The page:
The Sensitivity of Capital Use to Price in Higher Education
We test whether U.S. colleges and universities adjust their physical capital intensity to differences in factor prices by regressing the square feet of space per student on construction prices across institutions. The results indicate that physical space at selective liberal arts colleges and private comprehensive universities is unresponsive to relative factor prices. At public universities comprehensive universities the evidence suggests that students enjoy more space where building costs are lower. We are unable to explain a relationship for two-year colleges.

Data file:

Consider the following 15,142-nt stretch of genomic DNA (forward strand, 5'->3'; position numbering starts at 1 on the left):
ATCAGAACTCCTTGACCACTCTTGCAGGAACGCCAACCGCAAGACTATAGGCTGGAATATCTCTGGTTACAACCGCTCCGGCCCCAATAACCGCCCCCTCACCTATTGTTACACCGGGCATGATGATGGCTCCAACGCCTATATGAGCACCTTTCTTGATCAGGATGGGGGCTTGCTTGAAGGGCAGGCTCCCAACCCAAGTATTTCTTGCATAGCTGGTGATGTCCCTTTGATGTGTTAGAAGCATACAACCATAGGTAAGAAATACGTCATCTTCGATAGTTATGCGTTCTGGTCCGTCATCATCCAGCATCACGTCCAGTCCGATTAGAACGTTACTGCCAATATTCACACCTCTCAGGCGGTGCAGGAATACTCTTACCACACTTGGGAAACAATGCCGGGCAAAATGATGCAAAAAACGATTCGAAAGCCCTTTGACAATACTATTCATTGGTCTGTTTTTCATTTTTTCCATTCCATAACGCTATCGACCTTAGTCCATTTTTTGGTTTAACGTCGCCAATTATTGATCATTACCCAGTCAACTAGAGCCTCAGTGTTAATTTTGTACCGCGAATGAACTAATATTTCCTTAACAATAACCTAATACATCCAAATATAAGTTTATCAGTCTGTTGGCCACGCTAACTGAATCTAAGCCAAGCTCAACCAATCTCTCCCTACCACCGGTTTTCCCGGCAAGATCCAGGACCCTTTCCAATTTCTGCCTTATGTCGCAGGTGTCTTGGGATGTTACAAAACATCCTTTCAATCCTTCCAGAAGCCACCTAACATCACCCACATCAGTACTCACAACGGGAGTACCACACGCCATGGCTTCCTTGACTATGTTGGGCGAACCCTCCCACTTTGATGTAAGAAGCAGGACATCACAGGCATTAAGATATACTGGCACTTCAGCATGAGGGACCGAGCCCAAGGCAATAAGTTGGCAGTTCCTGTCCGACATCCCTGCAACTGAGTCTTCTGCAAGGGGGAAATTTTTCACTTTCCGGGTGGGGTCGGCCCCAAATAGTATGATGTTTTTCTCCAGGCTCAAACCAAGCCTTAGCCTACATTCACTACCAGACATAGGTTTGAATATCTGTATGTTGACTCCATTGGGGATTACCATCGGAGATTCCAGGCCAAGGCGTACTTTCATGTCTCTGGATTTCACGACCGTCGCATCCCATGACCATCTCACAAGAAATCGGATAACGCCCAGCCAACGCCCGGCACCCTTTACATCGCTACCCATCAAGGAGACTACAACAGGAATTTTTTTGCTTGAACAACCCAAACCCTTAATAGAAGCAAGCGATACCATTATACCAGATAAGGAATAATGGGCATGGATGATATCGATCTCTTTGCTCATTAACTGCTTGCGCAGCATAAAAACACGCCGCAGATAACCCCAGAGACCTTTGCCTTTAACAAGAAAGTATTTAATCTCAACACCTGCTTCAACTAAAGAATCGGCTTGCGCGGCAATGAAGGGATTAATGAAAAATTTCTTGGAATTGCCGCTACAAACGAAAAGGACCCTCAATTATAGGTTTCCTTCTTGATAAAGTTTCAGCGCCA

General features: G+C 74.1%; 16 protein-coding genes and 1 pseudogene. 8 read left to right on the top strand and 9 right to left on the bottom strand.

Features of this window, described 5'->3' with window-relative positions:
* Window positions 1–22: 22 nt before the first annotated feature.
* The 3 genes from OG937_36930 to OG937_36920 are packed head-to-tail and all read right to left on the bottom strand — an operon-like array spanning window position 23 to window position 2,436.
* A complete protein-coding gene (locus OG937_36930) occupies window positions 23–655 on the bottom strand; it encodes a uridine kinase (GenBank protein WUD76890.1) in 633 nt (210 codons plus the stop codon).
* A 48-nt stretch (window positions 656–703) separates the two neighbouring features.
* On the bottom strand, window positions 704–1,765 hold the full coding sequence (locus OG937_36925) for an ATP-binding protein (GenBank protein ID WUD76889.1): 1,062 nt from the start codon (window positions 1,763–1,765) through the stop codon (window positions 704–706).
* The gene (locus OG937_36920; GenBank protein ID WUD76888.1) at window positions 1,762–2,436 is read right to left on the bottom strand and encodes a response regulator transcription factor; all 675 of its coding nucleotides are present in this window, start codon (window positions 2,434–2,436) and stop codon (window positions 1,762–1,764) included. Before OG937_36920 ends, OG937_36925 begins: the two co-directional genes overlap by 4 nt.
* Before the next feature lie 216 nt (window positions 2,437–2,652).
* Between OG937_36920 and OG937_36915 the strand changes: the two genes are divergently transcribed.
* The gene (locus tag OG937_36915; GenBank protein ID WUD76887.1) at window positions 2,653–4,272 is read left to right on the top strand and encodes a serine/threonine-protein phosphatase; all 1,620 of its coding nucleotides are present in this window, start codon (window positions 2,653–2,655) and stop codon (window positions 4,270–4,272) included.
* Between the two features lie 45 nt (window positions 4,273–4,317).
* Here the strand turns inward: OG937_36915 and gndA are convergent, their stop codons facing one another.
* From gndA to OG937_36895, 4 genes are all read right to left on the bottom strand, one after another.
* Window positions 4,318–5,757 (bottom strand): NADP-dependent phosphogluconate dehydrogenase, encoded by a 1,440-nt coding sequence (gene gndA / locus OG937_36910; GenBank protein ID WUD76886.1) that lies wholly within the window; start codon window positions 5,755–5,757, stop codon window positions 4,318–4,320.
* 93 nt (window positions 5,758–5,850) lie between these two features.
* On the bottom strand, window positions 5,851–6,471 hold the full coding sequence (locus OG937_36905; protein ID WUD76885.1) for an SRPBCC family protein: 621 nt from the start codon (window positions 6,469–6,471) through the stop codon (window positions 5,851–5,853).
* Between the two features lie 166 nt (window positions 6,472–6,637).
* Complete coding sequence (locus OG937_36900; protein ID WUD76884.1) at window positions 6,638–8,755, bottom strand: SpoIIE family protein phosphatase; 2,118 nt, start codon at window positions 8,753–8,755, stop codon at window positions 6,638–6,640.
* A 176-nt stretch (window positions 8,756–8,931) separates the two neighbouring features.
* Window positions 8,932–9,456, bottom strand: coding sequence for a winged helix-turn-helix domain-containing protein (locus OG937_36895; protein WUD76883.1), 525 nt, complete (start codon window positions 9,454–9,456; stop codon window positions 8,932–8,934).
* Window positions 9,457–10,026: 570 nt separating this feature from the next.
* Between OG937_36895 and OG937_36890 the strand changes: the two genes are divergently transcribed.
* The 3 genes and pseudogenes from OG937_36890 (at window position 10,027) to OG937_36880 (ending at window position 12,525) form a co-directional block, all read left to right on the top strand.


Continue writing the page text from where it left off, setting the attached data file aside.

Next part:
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- Gordon C. Winston & Lewis, E.G., 1996. "Physical Capital and Capital Costs in US Colleges and Universities: 1993," Williams Project on the Economics of Higher Education DP-35, Department of Economics, Williams College.
- Gordon C. Winston & Yen, I.C., 1995. "Costs, Prices, Subsidies, and Aid in U.S. Higher Education," Williams Project on the Economics of Higher Education DP-32, Department of Economics, Williams College.
- Getz, Malcolm & Siegfried, John J. & Zhang, Hao, 1991. "Estimating economies of scale in higher education," Economics Letters, Elsevier, vol. 37(2), pages 203-208, October.
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